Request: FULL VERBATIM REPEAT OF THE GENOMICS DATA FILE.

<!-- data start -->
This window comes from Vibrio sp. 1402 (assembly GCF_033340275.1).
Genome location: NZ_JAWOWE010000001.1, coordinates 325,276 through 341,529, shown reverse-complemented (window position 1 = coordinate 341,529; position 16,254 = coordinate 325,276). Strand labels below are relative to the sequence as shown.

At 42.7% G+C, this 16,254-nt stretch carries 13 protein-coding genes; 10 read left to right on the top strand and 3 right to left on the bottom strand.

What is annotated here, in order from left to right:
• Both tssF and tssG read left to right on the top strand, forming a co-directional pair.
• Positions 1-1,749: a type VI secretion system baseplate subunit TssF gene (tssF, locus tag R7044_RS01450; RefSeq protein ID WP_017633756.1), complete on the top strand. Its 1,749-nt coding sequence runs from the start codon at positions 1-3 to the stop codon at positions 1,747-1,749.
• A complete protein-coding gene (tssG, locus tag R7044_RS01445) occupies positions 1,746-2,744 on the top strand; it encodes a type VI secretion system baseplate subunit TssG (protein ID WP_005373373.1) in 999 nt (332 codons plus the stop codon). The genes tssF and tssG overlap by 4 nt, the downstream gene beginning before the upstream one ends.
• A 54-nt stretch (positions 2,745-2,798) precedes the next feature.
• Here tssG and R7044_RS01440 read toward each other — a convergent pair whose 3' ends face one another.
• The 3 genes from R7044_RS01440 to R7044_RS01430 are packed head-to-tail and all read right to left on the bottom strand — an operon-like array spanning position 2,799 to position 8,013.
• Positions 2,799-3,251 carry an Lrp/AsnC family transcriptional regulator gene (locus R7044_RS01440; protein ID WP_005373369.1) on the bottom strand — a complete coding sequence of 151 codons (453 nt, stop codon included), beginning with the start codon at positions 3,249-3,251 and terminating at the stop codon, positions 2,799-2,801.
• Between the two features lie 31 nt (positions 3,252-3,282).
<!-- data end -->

This window comes from Vibrio sp. 1402 (assembly GCF_033340275.1).
Genome location: NZ_JAWOWE010000001.1, coordinates 325,276 through 341,529, shown reverse-complemented (window position 1 = coordinate 341,529; position 16,254 = coordinate 325,276). Strand labels below are relative to the sequence as shown.

At 42.7% G+C, this 16,254-nt stretch carries 13 protein-coding genes; 10 read left to right on the top strand and 3 right to left on the bottom strand.

What is annotated here, in order from left to right:
• Both tssF and tssG read left to right on the top strand, forming a co-directional pair.
• Positions 1-1,749: a type VI secretion system baseplate subunit TssF gene (tssF, locus tag R7044_RS01450; RefSeq protein ID WP_017633756.1), complete on the top strand. Its 1,749-nt coding sequence runs from the start codon at positions 1-3 to the stop codon at positions 1,747-1,749.
• A complete protein-coding gene (tssG, locus tag R7044_RS01445) occupies positions 1,746-2,744 on the top strand; it encodes a type VI secretion system baseplate subunit TssG (protein ID WP_005373373.1) in 999 nt (332 codons plus the stop codon). The genes tssF and tssG overlap by 4 nt, the downstream gene beginning before the upstream one ends.
• A 54-nt stretch (positions 2,745-2,798) precedes the next feature.
• Here tssG and R7044_RS01440 read toward each other — a convergent pair whose 3' ends face one another.
• The 3 genes from R7044_RS01440 to R7044_RS01430 are packed head-to-tail and all read right to left on the bottom strand — an operon-like array spanning position 2,799 to position 8,013.
• Positions 2,799-3,251 carry an Lrp/AsnC family transcriptional regulator gene (locus R7044_RS01440; protein ID WP_005373369.1) on the bottom strand — a complete coding sequence of 151 codons (453 nt, stop codon included), beginning with the start codon at positions 3,249-3,251 and terminating at the stop codon, positions 2,799-2,801.
• Between the two features lie 31 nt (positions 3,252-3,282).